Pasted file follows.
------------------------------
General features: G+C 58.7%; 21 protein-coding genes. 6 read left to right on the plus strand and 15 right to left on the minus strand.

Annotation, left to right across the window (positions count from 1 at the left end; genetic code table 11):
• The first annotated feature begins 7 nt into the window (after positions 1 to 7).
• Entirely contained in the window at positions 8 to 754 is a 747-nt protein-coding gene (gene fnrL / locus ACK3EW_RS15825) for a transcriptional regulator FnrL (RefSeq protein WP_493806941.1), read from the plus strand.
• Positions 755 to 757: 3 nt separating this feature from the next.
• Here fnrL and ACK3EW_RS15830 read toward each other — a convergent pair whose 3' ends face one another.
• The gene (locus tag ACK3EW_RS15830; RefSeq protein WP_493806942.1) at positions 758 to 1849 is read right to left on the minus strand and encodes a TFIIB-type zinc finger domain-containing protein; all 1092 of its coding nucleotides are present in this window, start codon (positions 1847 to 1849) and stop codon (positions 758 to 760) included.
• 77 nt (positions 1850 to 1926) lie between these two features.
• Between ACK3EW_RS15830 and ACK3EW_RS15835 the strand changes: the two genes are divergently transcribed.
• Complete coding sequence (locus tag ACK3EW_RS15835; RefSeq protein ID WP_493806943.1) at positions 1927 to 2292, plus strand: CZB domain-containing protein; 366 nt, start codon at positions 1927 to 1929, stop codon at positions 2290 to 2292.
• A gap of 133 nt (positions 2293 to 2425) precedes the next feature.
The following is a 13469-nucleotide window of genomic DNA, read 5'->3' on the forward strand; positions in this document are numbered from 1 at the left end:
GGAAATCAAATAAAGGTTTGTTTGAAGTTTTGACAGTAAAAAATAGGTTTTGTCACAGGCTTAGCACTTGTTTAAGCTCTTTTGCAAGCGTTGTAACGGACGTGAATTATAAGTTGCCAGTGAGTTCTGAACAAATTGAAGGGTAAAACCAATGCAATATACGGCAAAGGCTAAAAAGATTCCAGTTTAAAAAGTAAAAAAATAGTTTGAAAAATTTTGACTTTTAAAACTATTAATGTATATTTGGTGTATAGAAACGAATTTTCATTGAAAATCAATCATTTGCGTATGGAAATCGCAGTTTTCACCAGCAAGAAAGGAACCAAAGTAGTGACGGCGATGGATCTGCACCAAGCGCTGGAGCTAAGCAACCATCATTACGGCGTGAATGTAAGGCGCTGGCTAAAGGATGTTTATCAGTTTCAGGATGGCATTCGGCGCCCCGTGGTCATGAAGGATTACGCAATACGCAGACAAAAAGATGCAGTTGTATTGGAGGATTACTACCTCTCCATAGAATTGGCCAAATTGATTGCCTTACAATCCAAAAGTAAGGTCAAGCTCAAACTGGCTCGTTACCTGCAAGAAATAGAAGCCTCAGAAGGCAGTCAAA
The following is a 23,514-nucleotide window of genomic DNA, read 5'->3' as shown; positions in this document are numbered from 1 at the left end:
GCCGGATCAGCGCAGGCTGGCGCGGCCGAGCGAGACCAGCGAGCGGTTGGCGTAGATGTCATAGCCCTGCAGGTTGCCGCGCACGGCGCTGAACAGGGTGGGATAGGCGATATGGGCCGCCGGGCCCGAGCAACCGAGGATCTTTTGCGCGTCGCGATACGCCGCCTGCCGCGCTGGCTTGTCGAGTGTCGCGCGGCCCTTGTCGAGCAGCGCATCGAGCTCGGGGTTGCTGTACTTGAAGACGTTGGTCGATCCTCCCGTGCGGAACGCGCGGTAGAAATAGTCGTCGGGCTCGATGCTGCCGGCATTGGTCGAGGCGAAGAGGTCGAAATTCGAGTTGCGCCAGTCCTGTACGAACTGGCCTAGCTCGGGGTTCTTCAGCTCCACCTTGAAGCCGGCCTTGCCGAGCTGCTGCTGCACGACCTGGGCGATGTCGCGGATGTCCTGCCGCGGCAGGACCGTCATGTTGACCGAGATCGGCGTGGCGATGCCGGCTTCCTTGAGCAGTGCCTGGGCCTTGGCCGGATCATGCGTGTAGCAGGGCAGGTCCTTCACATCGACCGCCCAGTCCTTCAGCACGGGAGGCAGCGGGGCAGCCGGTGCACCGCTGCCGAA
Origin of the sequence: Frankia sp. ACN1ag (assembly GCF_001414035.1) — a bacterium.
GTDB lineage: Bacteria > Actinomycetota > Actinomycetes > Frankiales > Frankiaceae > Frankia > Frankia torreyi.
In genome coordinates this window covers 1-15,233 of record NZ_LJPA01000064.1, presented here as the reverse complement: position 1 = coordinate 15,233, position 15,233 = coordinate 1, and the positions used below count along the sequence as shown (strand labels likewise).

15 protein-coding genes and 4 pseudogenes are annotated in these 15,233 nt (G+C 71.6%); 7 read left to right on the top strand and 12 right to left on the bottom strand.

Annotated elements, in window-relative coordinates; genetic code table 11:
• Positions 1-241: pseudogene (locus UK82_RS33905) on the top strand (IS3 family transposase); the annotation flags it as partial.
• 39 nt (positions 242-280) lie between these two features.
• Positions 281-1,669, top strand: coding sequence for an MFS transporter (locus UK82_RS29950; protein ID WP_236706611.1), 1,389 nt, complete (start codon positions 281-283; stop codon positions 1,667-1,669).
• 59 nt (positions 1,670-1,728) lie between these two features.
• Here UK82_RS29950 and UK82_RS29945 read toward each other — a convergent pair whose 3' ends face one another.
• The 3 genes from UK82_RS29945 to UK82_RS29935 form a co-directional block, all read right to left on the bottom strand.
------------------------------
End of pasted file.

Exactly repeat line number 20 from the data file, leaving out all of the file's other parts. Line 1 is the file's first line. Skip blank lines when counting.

Annotated elements, in window-relative coordinates; genetic code table 11: